In vitro studies suggest that a solution of rifampin and gentamicin applied to the Titan inflatable penile prosthesis as part of a rigorous infection control protocol can significantly reduce the risks of infection by Staphylococcus epidermidis and Escherichia coli acquired during the implant procedure.
Chirpriya Dhabuwala, MD, chief of urology at the Harper University Hospital and Hutzel Women's Hospital in Detroit, presented in vitro data on the proprietary solution at the 2010 AUA annual meeting in San Francisco.
Dr. Dhabuwala noted that since he implemented a protocol employing the solutions 5 years ago, he has implanted prostheses in 85 or more patients and has yet to see an infection.
Dr. Dhabuwala said that he now employs two rifampin-gentamicin solutions during implant procedures. He irrigates the surgical bed with a solution of rifampin, 1 mg/mL, plus gentamicin, 1 mg/mL (R1/G1 solution) throughout the procedure and then, using a syringe, he coats the surface of the implant with a rifampin, 10 mg/mL, plus gentamicin, 1 mg/mL solution (R10/G1 solution).
The solutions Dr. Dhabuwala now uses were the result of a series of tests designed to identify the combination of antimicrobials that would provide the greatest protection against S. epidermidis and E. coli infection. He tested six different solutions against a saline control and against strips of InhibiZone (American Medical Systems, Minnetonka, MN), the antibiotic impregnating the surface of AMS penile implants. The solutions included varied concentrations of rifampin alone, rifampin plus gentamicin, rifampin plus gentamicin plus vancomycin, and bacitracin plus gentamicin. These were coated on strips of the Titan implant material and subjected to zone of inhibition studies.
Dr. Dhabuwala and colleagues found that two rifampin-based solutions (R1/G1 and R10/G1) produced the strongest bactericidal effects. Their zones of inhibition appeared to be 40% to 56% greater than those produced by InhibiZone-coated strips.
The zone of inhibition tests showed that compared to all the other antibiotics, rifampin offered the best protection against S. epidermidis.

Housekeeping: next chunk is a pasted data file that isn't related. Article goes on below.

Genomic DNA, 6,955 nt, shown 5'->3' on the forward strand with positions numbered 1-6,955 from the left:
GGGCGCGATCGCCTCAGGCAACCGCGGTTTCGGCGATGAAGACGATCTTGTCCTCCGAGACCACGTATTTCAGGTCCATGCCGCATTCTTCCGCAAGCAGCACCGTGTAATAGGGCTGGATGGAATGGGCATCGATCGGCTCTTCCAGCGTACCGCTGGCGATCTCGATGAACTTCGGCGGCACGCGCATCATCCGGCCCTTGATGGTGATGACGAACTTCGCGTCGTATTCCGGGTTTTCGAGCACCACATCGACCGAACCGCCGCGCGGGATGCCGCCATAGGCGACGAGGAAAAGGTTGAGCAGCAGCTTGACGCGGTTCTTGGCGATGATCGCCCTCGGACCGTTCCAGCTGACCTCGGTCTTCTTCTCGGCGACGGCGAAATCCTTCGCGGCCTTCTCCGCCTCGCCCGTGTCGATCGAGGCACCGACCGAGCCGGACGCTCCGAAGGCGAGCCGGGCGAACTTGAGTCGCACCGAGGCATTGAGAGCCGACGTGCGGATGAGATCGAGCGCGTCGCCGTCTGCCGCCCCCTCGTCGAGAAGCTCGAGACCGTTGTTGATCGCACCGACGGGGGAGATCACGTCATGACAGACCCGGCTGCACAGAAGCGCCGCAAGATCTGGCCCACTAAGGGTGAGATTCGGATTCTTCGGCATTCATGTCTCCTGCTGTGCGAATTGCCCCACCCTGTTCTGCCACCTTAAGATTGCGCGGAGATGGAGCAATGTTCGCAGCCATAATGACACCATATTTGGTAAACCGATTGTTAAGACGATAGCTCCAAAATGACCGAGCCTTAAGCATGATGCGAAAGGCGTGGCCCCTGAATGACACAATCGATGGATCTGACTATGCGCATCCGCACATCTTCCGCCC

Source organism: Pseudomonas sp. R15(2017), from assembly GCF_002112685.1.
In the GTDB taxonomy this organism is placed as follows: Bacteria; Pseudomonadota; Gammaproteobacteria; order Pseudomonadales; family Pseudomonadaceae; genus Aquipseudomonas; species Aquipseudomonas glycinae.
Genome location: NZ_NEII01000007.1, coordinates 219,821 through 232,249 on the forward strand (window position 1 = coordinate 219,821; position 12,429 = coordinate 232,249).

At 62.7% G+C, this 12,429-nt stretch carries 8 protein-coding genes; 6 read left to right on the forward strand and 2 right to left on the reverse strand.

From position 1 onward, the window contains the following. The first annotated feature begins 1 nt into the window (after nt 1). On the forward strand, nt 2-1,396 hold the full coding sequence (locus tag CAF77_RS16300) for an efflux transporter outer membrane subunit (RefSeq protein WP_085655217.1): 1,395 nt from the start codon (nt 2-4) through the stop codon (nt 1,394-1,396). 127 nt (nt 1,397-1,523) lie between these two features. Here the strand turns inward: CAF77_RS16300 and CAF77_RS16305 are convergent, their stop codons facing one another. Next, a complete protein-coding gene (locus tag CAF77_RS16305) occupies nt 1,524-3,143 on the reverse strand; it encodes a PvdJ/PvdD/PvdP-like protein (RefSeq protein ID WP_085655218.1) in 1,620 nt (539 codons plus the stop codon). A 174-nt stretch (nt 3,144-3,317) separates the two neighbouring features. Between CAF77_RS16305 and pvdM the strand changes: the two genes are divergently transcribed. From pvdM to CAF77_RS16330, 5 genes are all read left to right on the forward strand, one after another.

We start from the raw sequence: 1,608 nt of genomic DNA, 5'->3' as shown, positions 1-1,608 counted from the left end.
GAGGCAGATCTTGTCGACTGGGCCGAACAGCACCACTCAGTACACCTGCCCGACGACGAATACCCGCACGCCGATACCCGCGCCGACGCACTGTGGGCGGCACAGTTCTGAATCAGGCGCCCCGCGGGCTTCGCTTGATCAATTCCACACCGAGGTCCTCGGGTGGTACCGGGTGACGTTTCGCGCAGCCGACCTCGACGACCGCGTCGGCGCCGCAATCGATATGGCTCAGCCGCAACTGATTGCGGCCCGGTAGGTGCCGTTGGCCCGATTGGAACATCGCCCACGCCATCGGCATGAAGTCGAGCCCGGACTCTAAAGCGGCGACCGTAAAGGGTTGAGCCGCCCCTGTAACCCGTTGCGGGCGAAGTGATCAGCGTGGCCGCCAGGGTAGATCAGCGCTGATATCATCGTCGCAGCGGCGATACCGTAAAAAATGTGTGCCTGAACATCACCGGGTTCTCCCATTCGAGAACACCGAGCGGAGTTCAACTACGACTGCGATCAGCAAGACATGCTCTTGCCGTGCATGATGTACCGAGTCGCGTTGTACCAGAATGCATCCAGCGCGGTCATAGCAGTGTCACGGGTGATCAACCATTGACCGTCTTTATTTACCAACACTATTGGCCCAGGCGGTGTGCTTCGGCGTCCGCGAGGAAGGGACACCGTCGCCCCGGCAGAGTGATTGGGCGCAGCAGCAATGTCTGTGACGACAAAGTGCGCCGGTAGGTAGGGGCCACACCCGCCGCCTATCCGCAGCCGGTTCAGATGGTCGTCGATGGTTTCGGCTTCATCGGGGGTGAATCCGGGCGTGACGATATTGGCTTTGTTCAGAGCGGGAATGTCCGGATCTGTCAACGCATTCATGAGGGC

The solutions are now incorporated into a rigid protocol designed to diminish eliminate the smallest risk of infection. That protocol begins with urine cultures obtained 3 weeks before surgery. Any bacterial growth is treated with the appropriate antibiotics up to the day of the surgery and 2 weeks afterwards.
The patient is given presurgical antibiotic prophylaxis with intravenous cephalosporin and gentamicin about 1 hour prior to surgery. The surgical area is shaved in the preoperative surgical area within 2 hours before surgery, and is done with a razor, not clippers. The area is thoroughly scrubbed with povidone-iodine for 15 minutes in the operating room and painted with povidone-iodine paint. All involved personnel are required to scrub their hands and forearms for 15 minutes before double gloving, and traffic in the operating room is kept to an absolute minimum.
Laminar flow is initiated in the operating room throughout the procedure. Patients receive oral ciprofloxacin (Cipro, Proquin XR), 500 mg twice daily for 14 days following the procedure.
Dr. Dhabuwala and colleagues have completed a clinical study of the protocol, the solutions, and clinical outcomes, and the data were published online in the Journal of Sexual Medicine (Oct. 12, 2010).
Dr. Dhabuwala receives research support from and is a consultant to Coloplast.